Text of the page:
Before I start, let me introduce myself for those who don’t know me. I’m Leo, I’m currently intern at Mozilla with @pnkfelix, and I’m supposed to fix the issue with macro future-proofing analysis in presence of macros with multiple arms. Unfortunately, it turned out that fixing it the way we wanted was not possible. This post is an attempt at explaining why, and what we can do about it.
The current implementation of macros-by-example in Rust (
macro_rules!) is not future-proof: it does not guarantee that code that is currently considered valid Rust code will continue to be so in the future if the syntax of the language is extended.
Rust macros expect some piece of Rust code in input and in turn generate some other piece of Rust code as output. Macro definitions can specify the shape of what they expect as input using some kind of patterns. Those patterns can include ‶matchers″ to say that the macro expects some specific sort of Rust syntax (called “non-terminals”): an, expression, a type, an identifier, etc. Because of that, the macro expansion relies on the Rust parser for those syntactic forms and thus the whole expansion process might stop to work if the Rust syntax changes, because the parser won’t produce the same results anymore.
Let’s take an example:
macro_rules! foo( ($e:expr : $t:ty) => ( ... ) )
This defines a macro that expects its input to be any valid Rust expression followed by a colon token followed by any valid Rust type. The
$e is used to bind the actual matched expression to a name so that the macro can include it in its output.
Now we could invoke this macro like:
and it would work. Because
x is an identifier and an identifier is a valid Rust expression. Likewise,
i32 is also an identifier and an identifier is again a valid Rust type.
But recently the syntax of Rust changed to include type ascription syntax: an expression explicitly annotated with a colon and a type is now itself a valid expression. Speaking in terms of grammar, we added the following production to the Rust syntax:
< expression > ::= ... | < expression > : < type >
With this new syntactic form, when trying to match
x: i32 against
$e:expr : $t:ty, the parser will parse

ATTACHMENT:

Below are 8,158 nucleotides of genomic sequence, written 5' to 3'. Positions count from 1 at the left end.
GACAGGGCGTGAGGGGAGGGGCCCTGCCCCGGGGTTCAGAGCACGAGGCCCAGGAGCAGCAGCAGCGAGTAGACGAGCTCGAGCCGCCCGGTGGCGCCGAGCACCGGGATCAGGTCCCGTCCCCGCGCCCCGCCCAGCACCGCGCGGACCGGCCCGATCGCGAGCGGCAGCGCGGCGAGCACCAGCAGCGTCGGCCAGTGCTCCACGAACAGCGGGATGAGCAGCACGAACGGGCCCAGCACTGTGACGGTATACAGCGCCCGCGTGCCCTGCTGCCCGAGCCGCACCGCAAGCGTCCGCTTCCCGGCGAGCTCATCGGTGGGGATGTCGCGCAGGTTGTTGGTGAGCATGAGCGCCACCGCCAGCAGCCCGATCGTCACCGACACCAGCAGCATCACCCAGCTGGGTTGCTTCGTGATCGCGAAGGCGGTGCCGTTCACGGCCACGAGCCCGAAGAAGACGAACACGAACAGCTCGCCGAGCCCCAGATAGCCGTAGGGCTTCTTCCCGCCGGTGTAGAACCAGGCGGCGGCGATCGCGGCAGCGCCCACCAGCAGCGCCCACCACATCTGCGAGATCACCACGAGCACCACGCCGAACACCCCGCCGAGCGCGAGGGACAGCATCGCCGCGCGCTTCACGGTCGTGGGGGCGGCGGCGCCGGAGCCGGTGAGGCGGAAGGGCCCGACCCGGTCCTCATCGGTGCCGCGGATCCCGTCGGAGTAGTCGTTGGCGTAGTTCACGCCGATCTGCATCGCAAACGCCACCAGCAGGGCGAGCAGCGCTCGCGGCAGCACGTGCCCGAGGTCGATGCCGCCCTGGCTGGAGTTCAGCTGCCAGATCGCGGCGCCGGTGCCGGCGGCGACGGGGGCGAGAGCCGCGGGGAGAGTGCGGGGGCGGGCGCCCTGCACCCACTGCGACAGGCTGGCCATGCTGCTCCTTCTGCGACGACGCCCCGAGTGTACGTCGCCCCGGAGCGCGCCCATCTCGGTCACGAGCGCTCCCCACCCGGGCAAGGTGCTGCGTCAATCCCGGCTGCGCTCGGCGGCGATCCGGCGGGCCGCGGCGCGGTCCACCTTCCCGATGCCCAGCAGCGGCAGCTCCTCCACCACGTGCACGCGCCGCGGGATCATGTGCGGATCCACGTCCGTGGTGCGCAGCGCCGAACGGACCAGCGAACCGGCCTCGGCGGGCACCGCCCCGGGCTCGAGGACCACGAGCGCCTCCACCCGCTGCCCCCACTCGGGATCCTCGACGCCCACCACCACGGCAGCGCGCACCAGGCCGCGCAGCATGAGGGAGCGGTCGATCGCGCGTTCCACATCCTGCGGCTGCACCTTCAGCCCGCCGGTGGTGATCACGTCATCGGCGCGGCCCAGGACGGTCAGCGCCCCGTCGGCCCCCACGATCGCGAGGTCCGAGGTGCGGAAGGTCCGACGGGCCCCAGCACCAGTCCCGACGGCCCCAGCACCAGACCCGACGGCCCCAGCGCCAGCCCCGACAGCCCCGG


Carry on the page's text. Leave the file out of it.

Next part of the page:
x: i32 as a whole expression, and then find the end of the macro invocation where it expects a colon. So previously valid Rust code is now rejected.
Current solution (and problem)
The solution to this problem is to guarantee that some part of the grammar won’t change (for example by stating that a given token will always be unambiguous after an expression) and then check that macro definitions don’t rely on syntax that has not been guaranteed. For example, the previous macro would have been rejected before the addition of the type ascription syntax, because it would not have been guaranteed back then that a colon would always be unambiguous after an expression. But the two following macros:
macro_rules! foo(($e: expr ; $t:ty) => ()) macro_rules! foo(($i: ident : $t:ty) => ())
would both be accepted because it’s guaranteed that a semicolon will always be unambiguous after an expression, for the first macro, and that any token will always be unambiguous after an identifier, for the second, because an identifier is always a single token.
So what we did is that we basically defined some sets of tokens that are always ok to appear after a matcher for each construction (
ty, etc.) in a macro pattern. Those sets were named FOLLOW sets, quite poorly because it’s not exactly the same thing as what ‶FOLLOW set″ usually refer to in parsing literature.
We then implemented an analysis that checks that a matcher is always followed by something that belongs to its FOLLOW set. But that is not sufficient. In fact that only works for macros with a single pattern. But Rust macros are allowed to define multiple arms with multiple patterns, the first that matches being expanded:
macro_rules! foo( ($e:expr) => (...); ($i:ident : $t:ty) => (...) )
In this case, the two arms, taken individually, are okay with regard to the FOLLOW sets rules. But taken together they’re not. Consider the following macro invokation:
Previously it would have failed to match the first arm because
x: i32 was not a valid expression by then, so the macro would have expanded to its second arm. But it is now, so the macro will expand to its first arm. In fact this is way much worse than the previous example: the code still compiles, without errors, but behaves differently without the programmer knowing it.